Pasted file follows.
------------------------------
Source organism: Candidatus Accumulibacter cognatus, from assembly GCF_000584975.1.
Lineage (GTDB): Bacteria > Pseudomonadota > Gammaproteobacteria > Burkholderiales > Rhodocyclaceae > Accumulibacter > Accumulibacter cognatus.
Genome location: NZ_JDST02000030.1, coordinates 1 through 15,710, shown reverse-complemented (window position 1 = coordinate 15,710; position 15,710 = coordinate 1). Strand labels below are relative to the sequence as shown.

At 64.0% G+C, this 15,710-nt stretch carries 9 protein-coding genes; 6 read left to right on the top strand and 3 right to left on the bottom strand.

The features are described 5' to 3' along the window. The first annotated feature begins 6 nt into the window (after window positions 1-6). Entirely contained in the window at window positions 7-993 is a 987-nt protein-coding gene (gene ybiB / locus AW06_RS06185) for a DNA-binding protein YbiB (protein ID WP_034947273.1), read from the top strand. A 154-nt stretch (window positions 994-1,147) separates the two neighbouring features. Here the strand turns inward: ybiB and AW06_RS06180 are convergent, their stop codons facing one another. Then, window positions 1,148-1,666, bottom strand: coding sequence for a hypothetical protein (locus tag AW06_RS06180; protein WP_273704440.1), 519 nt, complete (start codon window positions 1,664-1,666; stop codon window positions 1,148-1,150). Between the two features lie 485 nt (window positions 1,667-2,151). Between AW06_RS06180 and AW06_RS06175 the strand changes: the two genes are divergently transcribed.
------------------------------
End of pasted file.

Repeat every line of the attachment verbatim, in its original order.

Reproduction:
Source organism: Candidatus Accumulibacter cognatus, from assembly GCF_000584975.1.
Lineage (GTDB): Bacteria > Pseudomonadota > Gammaproteobacteria > Burkholderiales > Rhodocyclaceae > Accumulibacter > Accumulibacter cognatus.
Genome location: NZ_JDST02000030.1, coordinates 1 through 15,710, shown reverse-complemented (window position 1 = coordinate 15,710; position 15,710 = coordinate 1). Strand labels below are relative to the sequence as shown.

At 64.0% G+C, this 15,710-nt stretch carries 9 protein-coding genes; 6 read left to right on the top strand and 3 right to left on the bottom strand.

The features are described 5' to 3' along the window. The first annotated feature begins 6 nt into the window (after window positions 1-6). Entirely contained in the window at window positions 7-993 is a 987-nt protein-coding gene (gene ybiB / locus AW06_RS06185) for a DNA-binding protein YbiB (protein ID WP_034947273.1), read from the top strand. A 154-nt stretch (window positions 994-1,147) separates the two neighbouring features. Here the strand turns inward: ybiB and AW06_RS06180 are convergent, their stop codons facing one another. Then, window positions 1,148-1,666, bottom strand: coding sequence for a hypothetical protein (locus tag AW06_RS06180; protein WP_273704440.1), 519 nt, complete (start codon window positions 1,664-1,666; stop codon window positions 1,148-1,150). Between the two features lie 485 nt (window positions 1,667-2,151). Between AW06_RS06180 and AW06_RS06175 the strand changes: the two genes are divergently transcribed.